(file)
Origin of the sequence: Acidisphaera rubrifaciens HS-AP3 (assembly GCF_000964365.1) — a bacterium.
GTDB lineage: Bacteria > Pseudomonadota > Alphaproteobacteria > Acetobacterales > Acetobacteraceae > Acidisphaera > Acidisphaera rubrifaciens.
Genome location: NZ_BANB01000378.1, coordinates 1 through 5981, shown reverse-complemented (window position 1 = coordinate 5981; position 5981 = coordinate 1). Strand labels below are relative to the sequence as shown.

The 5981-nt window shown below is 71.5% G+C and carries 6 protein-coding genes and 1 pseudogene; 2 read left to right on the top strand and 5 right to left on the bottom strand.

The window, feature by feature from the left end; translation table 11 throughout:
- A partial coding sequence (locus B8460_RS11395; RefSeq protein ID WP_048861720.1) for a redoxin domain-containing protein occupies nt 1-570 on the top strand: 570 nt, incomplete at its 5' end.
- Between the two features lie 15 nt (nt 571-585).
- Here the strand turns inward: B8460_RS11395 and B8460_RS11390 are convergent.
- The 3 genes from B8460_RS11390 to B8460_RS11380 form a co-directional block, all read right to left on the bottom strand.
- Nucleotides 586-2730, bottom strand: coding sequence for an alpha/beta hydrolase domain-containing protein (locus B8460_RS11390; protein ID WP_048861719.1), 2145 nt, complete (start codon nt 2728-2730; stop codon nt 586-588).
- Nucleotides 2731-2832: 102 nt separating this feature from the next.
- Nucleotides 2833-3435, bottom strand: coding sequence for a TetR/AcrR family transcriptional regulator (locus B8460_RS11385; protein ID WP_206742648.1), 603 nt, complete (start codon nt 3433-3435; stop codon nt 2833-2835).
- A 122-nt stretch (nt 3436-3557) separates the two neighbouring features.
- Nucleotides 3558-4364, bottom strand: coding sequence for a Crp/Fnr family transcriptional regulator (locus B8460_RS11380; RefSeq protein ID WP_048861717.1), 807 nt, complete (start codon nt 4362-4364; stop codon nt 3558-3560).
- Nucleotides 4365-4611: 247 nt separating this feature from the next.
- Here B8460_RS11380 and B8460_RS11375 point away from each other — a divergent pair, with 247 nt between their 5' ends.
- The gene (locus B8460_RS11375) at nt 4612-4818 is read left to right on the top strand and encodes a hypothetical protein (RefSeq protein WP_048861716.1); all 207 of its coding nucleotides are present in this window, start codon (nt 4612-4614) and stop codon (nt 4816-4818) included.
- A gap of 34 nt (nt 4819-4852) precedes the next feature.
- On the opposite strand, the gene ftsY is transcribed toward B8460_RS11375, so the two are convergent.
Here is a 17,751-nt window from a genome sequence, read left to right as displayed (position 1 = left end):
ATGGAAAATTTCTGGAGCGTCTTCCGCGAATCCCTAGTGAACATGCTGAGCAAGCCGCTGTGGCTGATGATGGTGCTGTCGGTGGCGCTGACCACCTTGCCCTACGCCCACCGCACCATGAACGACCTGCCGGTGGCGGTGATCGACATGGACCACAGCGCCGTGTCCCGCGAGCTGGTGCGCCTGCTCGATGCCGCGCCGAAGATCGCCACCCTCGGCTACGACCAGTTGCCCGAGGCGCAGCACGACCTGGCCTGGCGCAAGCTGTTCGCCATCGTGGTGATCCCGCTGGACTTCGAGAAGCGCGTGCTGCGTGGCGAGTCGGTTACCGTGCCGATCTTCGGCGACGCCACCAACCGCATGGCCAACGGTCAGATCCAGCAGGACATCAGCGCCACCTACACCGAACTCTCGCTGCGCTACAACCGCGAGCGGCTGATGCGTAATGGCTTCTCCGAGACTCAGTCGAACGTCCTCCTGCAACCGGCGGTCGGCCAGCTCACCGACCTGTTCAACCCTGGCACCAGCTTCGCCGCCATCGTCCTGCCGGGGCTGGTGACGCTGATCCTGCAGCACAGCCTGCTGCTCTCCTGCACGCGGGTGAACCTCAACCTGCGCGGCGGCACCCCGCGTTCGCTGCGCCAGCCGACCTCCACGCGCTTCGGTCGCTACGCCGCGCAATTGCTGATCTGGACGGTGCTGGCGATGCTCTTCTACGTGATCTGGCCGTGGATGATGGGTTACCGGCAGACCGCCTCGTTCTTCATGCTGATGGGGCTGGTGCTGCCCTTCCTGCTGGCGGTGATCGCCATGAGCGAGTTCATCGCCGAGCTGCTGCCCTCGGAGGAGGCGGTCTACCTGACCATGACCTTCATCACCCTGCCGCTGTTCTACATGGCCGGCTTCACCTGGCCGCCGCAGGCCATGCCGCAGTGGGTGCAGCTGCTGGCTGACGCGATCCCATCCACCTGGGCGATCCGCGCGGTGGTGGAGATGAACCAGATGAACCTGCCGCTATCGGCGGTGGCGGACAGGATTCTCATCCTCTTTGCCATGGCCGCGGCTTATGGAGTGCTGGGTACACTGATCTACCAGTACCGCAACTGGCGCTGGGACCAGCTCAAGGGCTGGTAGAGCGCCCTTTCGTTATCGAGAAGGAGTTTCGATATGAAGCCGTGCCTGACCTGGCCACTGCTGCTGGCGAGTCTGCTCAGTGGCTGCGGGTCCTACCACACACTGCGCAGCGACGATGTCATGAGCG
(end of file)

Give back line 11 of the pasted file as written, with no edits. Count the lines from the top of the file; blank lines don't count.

- Nucleotides 2731-2832: 102 nt separating this feature from the next.